Ohio Drug Trafficking And Distribution Laws

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It is against the law to possess, use, sell, manufacture or distribute illegal drugs in Ohio. This simple, basic premise is pretty clear. However, given the multiple laws classifying and regulating different classes of drugs and the way the severity of particular crimes is defined, the outcome of a drug-related arrest can vary widely from one case to the next. This difference is compounded when an arrest is treated as a federal offense.

For instance, drug trafficking is usually a more serious offense than the distribution of drugs — but the line between the two charges can be hazy. Distribution generally applies when someone transfers or attempts to transfer a controlled substance to another person, usually in a sale. In some cases, the court may try to prove that evidence showed intent to distribute the drugs. Drug trafficking is usually understood as an effort to sell illegal drugs on a larger scale that can involve financing the manufacture, production and distribution of the controlled substance.

The Drug Enforcement Agency (DEA) may take over a drug trafficking case if there is a suspicion that the controlled substance has been moved into Ohio from another state or country since they oversee interstate criminal activity. However, this is not a hard-and-fast rule. If the scale of an intrastate operation is large enough, the DEA may take an interest in the case. The distinctions between distribution and trafficking are not always clear-cut, the federal penalties for drug trafficking are more severe.

The first step you should take if you are arrested on a distribution or trafficking charge is to hire a criminal defense attorney who understands the complexity of state and federal drug laws and has a solid track record in mounting a strong defense in drug-related cases.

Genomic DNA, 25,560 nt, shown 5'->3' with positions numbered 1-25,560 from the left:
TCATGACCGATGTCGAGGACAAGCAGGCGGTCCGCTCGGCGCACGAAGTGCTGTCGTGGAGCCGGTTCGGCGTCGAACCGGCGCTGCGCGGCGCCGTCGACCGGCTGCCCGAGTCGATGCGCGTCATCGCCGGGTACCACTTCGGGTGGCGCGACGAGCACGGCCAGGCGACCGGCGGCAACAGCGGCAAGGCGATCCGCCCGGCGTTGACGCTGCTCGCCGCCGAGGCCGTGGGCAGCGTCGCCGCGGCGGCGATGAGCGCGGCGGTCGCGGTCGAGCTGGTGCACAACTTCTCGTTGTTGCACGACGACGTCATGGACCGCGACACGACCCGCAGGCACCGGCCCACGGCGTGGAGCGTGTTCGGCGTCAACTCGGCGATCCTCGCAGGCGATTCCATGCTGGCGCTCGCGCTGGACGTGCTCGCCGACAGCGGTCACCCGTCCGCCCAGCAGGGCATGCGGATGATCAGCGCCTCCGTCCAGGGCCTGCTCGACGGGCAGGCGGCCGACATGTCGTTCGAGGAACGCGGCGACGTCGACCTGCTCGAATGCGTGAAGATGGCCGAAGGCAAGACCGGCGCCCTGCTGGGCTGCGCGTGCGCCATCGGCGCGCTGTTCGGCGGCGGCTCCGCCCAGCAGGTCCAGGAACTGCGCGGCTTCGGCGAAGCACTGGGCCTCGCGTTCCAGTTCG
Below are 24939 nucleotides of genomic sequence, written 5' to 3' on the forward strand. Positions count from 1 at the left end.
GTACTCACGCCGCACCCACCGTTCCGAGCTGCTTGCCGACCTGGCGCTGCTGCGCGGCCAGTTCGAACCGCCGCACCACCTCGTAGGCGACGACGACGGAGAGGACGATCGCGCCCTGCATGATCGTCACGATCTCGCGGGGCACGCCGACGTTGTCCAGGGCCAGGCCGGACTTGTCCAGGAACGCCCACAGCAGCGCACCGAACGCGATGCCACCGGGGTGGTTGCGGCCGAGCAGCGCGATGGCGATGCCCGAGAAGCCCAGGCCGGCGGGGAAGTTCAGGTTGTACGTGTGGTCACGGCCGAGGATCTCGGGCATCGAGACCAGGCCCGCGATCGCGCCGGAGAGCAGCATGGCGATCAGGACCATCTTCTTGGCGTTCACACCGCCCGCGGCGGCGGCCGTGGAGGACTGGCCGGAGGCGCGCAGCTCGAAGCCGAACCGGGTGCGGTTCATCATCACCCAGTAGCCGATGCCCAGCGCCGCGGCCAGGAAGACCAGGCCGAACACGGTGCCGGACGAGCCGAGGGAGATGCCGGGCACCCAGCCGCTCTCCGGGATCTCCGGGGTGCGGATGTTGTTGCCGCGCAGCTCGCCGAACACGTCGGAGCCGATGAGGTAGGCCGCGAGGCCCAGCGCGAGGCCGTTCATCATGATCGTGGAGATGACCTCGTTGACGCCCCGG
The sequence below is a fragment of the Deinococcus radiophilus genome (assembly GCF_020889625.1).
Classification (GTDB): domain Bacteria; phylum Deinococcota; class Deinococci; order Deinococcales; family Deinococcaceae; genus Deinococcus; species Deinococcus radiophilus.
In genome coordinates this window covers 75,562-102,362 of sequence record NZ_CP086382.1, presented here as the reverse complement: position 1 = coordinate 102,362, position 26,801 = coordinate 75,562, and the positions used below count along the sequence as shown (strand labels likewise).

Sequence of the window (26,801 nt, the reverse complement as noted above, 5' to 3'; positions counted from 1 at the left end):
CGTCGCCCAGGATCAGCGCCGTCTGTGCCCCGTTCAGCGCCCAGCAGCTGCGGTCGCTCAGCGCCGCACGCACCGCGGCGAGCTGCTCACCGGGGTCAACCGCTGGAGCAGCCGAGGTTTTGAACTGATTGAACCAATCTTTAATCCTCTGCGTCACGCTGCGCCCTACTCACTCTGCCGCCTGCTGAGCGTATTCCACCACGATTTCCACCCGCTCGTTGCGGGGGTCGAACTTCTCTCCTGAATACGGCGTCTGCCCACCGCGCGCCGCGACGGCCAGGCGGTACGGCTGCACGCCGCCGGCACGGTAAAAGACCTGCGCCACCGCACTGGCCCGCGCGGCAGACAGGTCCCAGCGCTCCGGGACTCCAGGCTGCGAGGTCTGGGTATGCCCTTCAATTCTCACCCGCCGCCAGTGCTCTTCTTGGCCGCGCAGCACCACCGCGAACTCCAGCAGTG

- See more at: http://www.ohio-criminal-lawyer.com/2013/07/08/ohio-drug-trafficking-and-distribution-laws/#sthash.dEZWACUU.dpuf

 

It is against the law to possess, use, sell, manufacture or distribute illegal drugs in Ohio. This simple, basic premise is pretty clear. However, given the multiple laws classifying and regulating different classes of drugs and the way the severity of particular crimes is defined, the outcome of a drug-related arrest can vary widely from one case to the next. This difference is compounded when an arrest is treated as a federal offense.

For instance, drug trafficking is usually a more serious offense than the distribution of drugs — but the line between the two charges can be hazy. Distribution generally applies when someone transfers or attempts to transfer a controlled substance to another person, usually in a sale. In some cases, the court may try to prove that evidence showed intent to distribute the drugs. Drug trafficking is usually understood as an effort to sell illegal drugs on a larger scale that can involve financing the manufacture, production and distribution of the controlled substance.

The Drug Enforcement Agency (DEA) may take over a drug trafficking case if there is a suspicion that the controlled substance has been moved into Ohio from another state or country since they oversee interstate criminal activity. However, this is not a hard-and-fast rule. If the scale of an intrastate operation is large enough, the DEA may take an interest in the case. The distinctions between distribution and trafficking are not always clear-cut, the federal penalties for drug trafficking are more severe.

The first step you should take if you are arrested on a distribution or trafficking charge is to hire a criminal defense attorney who understands the complexity of state and federal drug laws and has a solid track record in mounting a strong defense in drug-related cases.

Posted in Drug Crimes

Tagged controlled substances, drug distribution, drug trafficking, federal drug crimes